Few Managers Have Ever Been Trained How to Manage

Few Managers Have Ever Been Trained How to Manage

The ability to manage, and minimize, frustration is one of the identifiable people skills that managers and executives need -- and that most lack.

Editor's Note: In 1995, IndustryWeek asked 25 of the leading CEOs, management gurus and futurists what they saw coming for their companies, their jobs and their life between 1995 and 2020. While we are still five years away from 2020, we nevertheless are going to revisit those reflections, opinions and predictions in the coming weeks and months and see how well are they holding up. The third of the 25 trail blazers into the future (presented in alphabetical order) is: Robert E. Bidwell.

Robert E. Bidwell is author of Skills for Managerial Excellence.

One of the biggest challenges we face over the next 25 years is to improve the people skills, leadership skills, and communication skills of those who aspire to managerial positions. The situation today underscores the need: ''My boss won't listen ... is a dictator ... walks away while I'm talking ... thinks he's an expert on all subjects .... is spineless ... lacks people skills." These comments reflect the attitudes of 102 managers who expressed frustration with their bosses in responding to an IndustryWeek survey.

My own research indicates that the ability to manage, and minimize, frustration is one of the identifiable people skills that managers and executives need -- and that most lack.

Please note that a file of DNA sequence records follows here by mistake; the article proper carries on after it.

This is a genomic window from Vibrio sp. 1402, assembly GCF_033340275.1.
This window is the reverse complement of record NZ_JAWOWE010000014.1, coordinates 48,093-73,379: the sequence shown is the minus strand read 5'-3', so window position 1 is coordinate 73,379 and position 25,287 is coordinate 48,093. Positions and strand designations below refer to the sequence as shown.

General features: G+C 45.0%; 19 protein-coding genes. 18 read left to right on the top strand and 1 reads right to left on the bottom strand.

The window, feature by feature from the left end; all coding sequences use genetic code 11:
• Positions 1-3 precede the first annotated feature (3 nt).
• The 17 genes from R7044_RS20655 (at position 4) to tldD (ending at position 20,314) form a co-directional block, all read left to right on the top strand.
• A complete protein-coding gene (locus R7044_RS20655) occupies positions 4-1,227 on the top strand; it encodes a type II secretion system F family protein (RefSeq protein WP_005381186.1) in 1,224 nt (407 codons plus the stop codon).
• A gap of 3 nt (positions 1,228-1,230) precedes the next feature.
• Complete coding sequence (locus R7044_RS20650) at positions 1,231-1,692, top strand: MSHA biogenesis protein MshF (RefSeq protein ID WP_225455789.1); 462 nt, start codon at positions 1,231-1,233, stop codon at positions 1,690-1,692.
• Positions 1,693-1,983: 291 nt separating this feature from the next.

How many of the 102 frustrated managers have transferred their own frustration to their subordinates -- and allowed it to filter down to the factory floor? And what impact do you suppose that has on product quality or customer service?

Authority and responsibility are seldom delegated to those who have shown skill at managing or leading."

... Over the next quarter century, we need to overhaul our approach to educating future managers. We must:

• Advise university trustees to take their responsibilities more seriously. Decision- making in universities is being throttled by accreditation and tenure, but mostly by collegiality -- which means that the pace of progress is geared to the most senior loudmouth on the faculty who moves the slowest and whose expertise has little to do with the issue at hand.

• Encourage and support the integration of management skills into law, engineering, and other fields. As many as 70% of all managers come from academic disciplines other than business.

• Recognize that few of those who manage have ever been trained how. Authority and responsibility are seldom delegated to those who have shown skill at managing or leading.

• Prepare for the inevitability of students suing to recover tuition because they have been defrauded -- an allegation which few schools in this country today could adequately defend.

Hide comments

Comments

  • Allowed HTML tags: <em> <strong> <blockquote> <br> <p>

Plain text

  • No HTML tags allowed.
  • Web page addresses and e-mail addresses turn into links automatically.
  • Lines and paragraphs break automatically.
Publish